VIDEO Does He Know Me?

He calls his own…by name… —John 10:3

When I have sadly misunderstood Him? (see John 20:11-18). It is possible to know all about doctrine and still not know Jesus. A person’s soul is in grave danger when the knowledge of doctrine surpasses Jesus, avoiding intimate touch with Him. Why was Mary weeping? Doctrine meant no more to her than the grass under her feet. In fact, any Pharisee could have made a fool of Mary doctrinally, but one thing they could never ridicule was the fact that Jesus had cast seven demons out of her (see Luke 8:2); yet His blessings were nothing to her in comparison with knowing Jesus Himself. “…she turned around and saw Jesus standing there, and did not know that it was Jesus….Jesus said to her, ‘Mary!’ ” (John 20:14, 16). Once He called Mary by her name, she immediately knew that she had a personal history with the One who spoke. “She turned and said to Him, ‘Rabboni!’ ” (John 20:16).

When I have stubbornly doubted? (see John 20:24-29). Have I been doubting something about Jesus— maybe an experience to which others testify, but which I have not yet experienced? The other disciples said to Thomas, “We have seen the Lord” (John 20:25). But Thomas doubted, saying, “Unless I see…I will not believe” (John 20:25). Thomas needed the personal touch of Jesus. When His touches will come we never know, but when they do come they are indescribably precious. “Thomas…said to Him, ‘My Lord and my God!’ ” (John 20:28).

When I have selfishly denied Him? (see John 21:15-17). Peter denied Jesus Christ with oaths and curses (see Matthew 26:69-75), and yet after His resurrection Jesus appeared to Peter alone. Jesus restored Peter in private, and then He restored him publicly before the others. And Peter said to Him, “Lord…You know that I love You” (John 21:17).

Do I have a personal history with Jesus Christ? The one true sign of discipleship is intimate oneness with Him— a knowledge of Jesus that nothing can shake.

I Am the Door (John 10:1–10)

Extending Grace to Others

God’s grace was so powerfully at work in them all that there were no needy persons among them. Acts 4:33–34

Our son spent the early years of his life in a children’s home prior to our adopting him. Before leaving the cinderblock building together to go home, we asked to collect his belongings. Sadly, he had none. We exchanged the clothes he was wearing for the new items we’d brought for him and also left some clothing for the other children. Even though I was grieved by how little he had, I rejoiced that we could now help meet his physical and emotional needs.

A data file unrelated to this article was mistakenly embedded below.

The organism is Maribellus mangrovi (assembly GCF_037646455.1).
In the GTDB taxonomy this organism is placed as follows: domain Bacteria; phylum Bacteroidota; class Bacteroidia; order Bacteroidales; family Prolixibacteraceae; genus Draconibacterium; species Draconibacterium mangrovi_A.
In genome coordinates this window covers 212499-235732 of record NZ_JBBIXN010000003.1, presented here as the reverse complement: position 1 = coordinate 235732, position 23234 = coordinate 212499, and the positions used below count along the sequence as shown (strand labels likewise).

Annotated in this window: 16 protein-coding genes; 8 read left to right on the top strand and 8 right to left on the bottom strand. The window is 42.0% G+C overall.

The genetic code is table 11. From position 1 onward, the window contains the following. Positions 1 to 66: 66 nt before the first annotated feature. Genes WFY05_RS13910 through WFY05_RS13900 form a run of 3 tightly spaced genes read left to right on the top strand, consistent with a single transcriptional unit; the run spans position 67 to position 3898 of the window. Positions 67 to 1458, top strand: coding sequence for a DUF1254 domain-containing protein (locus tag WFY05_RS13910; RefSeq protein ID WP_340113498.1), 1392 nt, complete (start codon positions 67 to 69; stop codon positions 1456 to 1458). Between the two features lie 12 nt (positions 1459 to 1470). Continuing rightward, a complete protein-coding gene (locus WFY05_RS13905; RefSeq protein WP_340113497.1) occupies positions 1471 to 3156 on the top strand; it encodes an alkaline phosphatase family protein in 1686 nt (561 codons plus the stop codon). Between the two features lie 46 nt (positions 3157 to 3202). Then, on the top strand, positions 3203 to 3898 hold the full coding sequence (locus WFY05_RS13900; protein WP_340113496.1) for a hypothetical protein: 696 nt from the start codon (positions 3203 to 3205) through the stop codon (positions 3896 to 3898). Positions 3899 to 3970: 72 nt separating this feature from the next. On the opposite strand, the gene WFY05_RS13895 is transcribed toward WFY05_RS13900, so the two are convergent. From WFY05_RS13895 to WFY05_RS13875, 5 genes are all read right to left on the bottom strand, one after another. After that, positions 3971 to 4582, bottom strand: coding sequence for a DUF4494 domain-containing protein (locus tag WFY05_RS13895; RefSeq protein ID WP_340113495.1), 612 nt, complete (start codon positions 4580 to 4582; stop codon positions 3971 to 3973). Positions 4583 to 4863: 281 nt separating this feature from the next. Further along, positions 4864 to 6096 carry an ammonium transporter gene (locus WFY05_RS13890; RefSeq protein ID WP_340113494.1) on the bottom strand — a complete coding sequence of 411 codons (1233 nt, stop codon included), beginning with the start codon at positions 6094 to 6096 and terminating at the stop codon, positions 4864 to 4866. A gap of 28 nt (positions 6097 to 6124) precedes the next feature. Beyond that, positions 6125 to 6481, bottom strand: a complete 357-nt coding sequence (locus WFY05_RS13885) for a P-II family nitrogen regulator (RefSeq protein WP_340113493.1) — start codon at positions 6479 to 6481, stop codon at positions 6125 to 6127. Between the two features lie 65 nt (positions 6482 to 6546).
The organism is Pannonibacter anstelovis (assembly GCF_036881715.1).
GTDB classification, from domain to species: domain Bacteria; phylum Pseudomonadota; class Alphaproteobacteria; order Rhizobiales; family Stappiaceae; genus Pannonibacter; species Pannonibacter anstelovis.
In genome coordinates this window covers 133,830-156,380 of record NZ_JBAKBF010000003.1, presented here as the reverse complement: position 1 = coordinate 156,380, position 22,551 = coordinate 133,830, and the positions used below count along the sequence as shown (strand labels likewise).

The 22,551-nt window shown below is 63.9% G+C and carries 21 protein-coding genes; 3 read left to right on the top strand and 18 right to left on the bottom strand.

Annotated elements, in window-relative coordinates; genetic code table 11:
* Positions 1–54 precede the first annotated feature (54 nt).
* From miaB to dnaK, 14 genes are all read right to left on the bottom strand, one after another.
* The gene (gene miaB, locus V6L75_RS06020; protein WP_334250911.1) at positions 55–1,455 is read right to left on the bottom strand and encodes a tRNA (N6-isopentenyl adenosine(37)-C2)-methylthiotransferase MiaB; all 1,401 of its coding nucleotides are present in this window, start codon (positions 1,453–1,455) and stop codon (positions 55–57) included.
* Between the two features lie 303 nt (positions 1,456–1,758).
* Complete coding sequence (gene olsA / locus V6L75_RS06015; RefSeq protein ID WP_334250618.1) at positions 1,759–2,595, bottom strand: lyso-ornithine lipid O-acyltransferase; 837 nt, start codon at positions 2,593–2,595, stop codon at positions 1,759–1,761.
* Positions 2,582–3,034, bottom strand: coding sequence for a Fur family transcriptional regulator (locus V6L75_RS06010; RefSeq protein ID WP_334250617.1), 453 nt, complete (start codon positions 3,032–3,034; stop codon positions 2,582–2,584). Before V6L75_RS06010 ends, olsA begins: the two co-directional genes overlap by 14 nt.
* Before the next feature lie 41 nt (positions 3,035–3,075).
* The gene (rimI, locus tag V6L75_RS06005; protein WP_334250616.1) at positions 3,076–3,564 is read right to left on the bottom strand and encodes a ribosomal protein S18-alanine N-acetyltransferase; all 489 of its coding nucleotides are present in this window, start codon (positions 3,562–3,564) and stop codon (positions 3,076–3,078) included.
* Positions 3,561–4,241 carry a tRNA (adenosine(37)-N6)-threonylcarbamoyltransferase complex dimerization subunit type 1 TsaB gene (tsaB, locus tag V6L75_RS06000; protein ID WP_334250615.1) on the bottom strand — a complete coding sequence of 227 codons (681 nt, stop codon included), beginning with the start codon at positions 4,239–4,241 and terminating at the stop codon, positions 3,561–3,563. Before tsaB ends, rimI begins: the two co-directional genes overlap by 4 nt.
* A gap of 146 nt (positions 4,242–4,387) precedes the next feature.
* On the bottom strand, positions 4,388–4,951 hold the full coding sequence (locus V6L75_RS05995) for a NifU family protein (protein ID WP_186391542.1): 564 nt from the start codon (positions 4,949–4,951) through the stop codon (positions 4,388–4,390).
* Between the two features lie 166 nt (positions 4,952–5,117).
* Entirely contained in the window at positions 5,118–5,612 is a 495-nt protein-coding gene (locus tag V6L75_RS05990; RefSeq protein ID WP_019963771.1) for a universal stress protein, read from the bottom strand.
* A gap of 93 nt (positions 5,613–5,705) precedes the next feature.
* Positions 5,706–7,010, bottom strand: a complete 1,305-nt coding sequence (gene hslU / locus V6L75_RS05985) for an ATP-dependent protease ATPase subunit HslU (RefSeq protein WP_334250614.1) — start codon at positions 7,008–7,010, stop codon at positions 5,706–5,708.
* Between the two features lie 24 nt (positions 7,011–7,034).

A few years later, we saw a person asking for donations for families in need. My son was eager to donate his stuffed animals and a few coins to help them. Given his background, he might have (understandably) been more inclined to hold tightly to his belongings.

I’d like to think the reason for his generous response was the same as that of the early church: “God’s grace was so powerfully at work in them all” that nobody in their midst had need (Acts 4:33–34). The people willingly sold their own possessions to provide for one another’s needs.

When we become aware of the needs of others, whether material or intangible, may God’s grace be so powerfully at work in us that we respond as they did, willingly giving from our hearts to those in need. This makes us vessels of God’s grace as fellow believers in Jesus, “one in heart and mind” (v. 32). 

By:  Kirsten Holmberg

Reflect & Pray

How’s God’s grace at work in you? What could you share with others as a manifestation of His grace?

Thank you, God, for all You’ve given to me, including Your grace. Help me to extend Your grace to others.

Learn more about grace at

Sunday Reflection: To Everything a Season

To get the most out of this devotion, set aside time to read the Scripture referenced throughout.

Many plants and trees go dormant during the cold winter months, but did you know indoor plants also take a rest? This happens because, like all living things, they have a biological clock. They stop growing outwardly in order to return stronger in the spring.

Like them, we go through different seasons—plenty and want, joy and sorrow, gain and loss. Ecclesiastes 3:1 tells us, “There is an appointed time for everything. And there is a time for every matter under heaven.” Thankfully, we serve a God who holds all things in perfect balance, a God of order and perfection. (See Col. 1:16-17.)

Right now, the world outside is in full bloom. Perhaps the same can be said of you. But if the opposite is true of your life right now, take heart because “weeping may last for the night, but a shout of joy comes in the morning” (Psalm 30:5). Whatever season you’re in, God’s there, too—ready to delight in your sunny times of growth or hold you close till the dark days end.

Think about it
• What might God want you to take away from your current season? Could someone benefit from the things you’re learning?


“O foolish Galatians, who hath bewitched you, that ye should not obey the truth, before whose eyes Jesus Christ hath been evidently set forth, crucified among you?” (Galatians 3:1)

The Greek word for “bewitched” is used only this once in the New Testament and does not necessarily refer to witchcraft as such. The connotation is “fascinated” or “deceived.” Unlike most of his other epistles, the book of Galatians includes no commendations from Paul, nor even any prayer requests. Paul evidently was very disappointed in this church and its ministry.

He had clearly preached the gospel to them, setting forth “Jesus Christ, and him crucified” (1 Corinthians 2:2) among them, and they had apparently believed and started out well. They seemed to understand the great doctrines of salvation by grace and of liberty in Christ, and it was hard for Paul to understand how they had been so quickly led astray.

If anything, this is even a greater problem today than in Paul’s day. Professing Christians are being “tossed to and fro… with every wind of doctrine” (Ephesians 4:14)—not only with legalism (as in Galatia) but also with evolutionism, hedonism, emotionalism, materialism, and many other unscriptural heresies. Many who profess to be Christians have, like the Galatians, been “bewitched” by clever persuasion and peer pressure into such deceptions.